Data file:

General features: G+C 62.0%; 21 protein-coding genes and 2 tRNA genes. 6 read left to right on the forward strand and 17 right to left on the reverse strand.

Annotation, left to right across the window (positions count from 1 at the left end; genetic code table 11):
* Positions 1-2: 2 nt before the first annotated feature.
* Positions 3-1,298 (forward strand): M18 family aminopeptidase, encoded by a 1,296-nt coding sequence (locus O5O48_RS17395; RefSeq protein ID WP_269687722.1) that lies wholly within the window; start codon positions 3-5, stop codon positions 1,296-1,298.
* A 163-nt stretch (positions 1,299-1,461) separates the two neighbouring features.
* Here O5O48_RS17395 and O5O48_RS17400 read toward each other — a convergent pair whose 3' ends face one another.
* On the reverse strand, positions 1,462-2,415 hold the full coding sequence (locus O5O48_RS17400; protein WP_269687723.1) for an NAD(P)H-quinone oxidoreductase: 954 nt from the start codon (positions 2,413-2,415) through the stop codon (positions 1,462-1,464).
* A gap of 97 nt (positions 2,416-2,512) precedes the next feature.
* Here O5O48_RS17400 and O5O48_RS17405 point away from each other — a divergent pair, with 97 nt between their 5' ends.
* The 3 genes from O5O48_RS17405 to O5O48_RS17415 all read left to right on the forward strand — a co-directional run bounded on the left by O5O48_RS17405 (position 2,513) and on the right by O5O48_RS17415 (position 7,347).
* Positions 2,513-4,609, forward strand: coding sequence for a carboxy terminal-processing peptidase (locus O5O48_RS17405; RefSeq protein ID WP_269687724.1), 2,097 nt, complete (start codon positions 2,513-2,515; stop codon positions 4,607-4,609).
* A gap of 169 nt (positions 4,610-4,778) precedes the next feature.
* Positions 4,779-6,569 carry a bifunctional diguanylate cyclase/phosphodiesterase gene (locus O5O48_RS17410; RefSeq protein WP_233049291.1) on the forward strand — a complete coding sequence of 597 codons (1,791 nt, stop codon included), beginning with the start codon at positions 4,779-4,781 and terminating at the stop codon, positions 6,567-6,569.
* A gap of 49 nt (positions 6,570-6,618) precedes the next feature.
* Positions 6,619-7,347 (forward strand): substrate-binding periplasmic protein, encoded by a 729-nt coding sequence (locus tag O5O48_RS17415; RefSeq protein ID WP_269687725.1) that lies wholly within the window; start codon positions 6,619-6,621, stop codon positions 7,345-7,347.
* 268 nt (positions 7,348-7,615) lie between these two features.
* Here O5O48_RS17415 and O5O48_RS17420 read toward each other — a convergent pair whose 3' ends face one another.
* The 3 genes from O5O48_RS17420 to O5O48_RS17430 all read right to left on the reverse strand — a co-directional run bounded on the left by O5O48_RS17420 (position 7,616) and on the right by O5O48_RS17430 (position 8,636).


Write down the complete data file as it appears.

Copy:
General features: G+C 62.0%; 21 protein-coding genes and 2 tRNA genes. 6 read left to right on the forward strand and 17 right to left on the reverse strand.

Annotation, left to right across the window (positions count from 1 at the left end; genetic code table 11):
* Positions 1-2: 2 nt before the first annotated feature.
* Positions 3-1,298 (forward strand): M18 family aminopeptidase, encoded by a 1,296-nt coding sequence (locus O5O48_RS17395; RefSeq protein ID WP_269687722.1) that lies wholly within the window; start codon positions 3-5, stop codon positions 1,296-1,298.
* A 163-nt stretch (positions 1,299-1,461) separates the two neighbouring features.
* Here O5O48_RS17395 and O5O48_RS17400 read toward each other — a convergent pair whose 3' ends face one another.
* On the reverse strand, positions 1,462-2,415 hold the full coding sequence (locus O5O48_RS17400; protein WP_269687723.1) for an NAD(P)H-quinone oxidoreductase: 954 nt from the start codon (positions 2,413-2,415) through the stop codon (positions 1,462-1,464).
* A gap of 97 nt (positions 2,416-2,512) precedes the next feature.
* Here O5O48_RS17400 and O5O48_RS17405 point away from each other — a divergent pair, with 97 nt between their 5' ends.
* The 3 genes from O5O48_RS17405 to O5O48_RS17415 all read left to right on the forward strand — a co-directional run bounded on the left by O5O48_RS17405 (position 2,513) and on the right by O5O48_RS17415 (position 7,347).
* Positions 2,513-4,609, forward strand: coding sequence for a carboxy terminal-processing peptidase (locus O5O48_RS17405; RefSeq protein ID WP_269687724.1), 2,097 nt, complete (start codon positions 2,513-2,515; stop codon positions 4,607-4,609).
* A gap of 169 nt (positions 4,610-4,778) precedes the next feature.
* Positions 4,779-6,569 carry a bifunctional diguanylate cyclase/phosphodiesterase gene (locus O5O48_RS17410; RefSeq protein WP_233049291.1) on the forward strand — a complete coding sequence of 597 codons (1,791 nt, stop codon included), beginning with the start codon at positions 4,779-4,781 and terminating at the stop codon, positions 6,567-6,569.
* A gap of 49 nt (positions 6,570-6,618) precedes the next feature.
* Positions 6,619-7,347 (forward strand): substrate-binding periplasmic protein, encoded by a 729-nt coding sequence (locus tag O5O48_RS17415; RefSeq protein ID WP_269687725.1) that lies wholly within the window; start codon positions 6,619-6,621, stop codon positions 7,345-7,347.
* 268 nt (positions 7,348-7,615) lie between these two features.
* Here O5O48_RS17415 and O5O48_RS17420 read toward each other — a convergent pair whose 3' ends face one another.
* The 3 genes from O5O48_RS17420 to O5O48_RS17430 all read right to left on the reverse strand — a co-directional run bounded on the left by O5O48_RS17420 (position 7,616) and on the right by O5O48_RS17430 (position 8,636).